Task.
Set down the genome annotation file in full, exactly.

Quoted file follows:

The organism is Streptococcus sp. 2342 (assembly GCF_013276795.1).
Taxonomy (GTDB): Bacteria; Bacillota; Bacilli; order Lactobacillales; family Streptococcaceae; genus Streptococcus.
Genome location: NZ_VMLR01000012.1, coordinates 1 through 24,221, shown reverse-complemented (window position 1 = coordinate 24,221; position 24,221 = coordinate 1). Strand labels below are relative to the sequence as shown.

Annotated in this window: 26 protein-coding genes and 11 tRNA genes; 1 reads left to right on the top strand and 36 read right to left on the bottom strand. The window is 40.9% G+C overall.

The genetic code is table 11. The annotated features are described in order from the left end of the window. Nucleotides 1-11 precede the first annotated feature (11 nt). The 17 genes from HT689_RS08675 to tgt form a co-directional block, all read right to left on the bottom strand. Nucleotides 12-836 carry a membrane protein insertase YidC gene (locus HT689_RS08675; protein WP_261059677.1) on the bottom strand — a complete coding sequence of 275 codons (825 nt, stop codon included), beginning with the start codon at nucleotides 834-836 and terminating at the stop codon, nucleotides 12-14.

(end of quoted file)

The organism is Streptococcus sp. 2342 (assembly GCF_013276795.1).
Taxonomy (GTDB): Bacteria; Bacillota; Bacilli; order Lactobacillales; family Streptococcaceae; genus Streptococcus.
Genome location: NZ_VMLR01000012.1, coordinates 1 through 24,221, shown reverse-complemented (window position 1 = coordinate 24,221; position 24,221 = coordinate 1). Strand labels below are relative to the sequence as shown.

Annotated in this window: 26 protein-coding genes and 11 tRNA genes; 1 reads left to right on the top strand and 36 read right to left on the bottom strand. The window is 40.9% G+C overall.

The genetic code is table 11. The annotated features are described in order from the left end of the window. Nucleotides 1-11 precede the first annotated feature (11 nt). The 17 genes from HT689_RS08675 to tgt form a co-directional block, all read right to left on the bottom strand. Nucleotides 12-836 carry a membrane protein insertase YidC gene (locus HT689_RS08675; protein WP_261059677.1) on the bottom strand — a complete coding sequence of 275 codons (825 nt, stop codon included), beginning with the start codon at nucleotides 834-836 and terminating at the stop codon, nucleotides 12-14.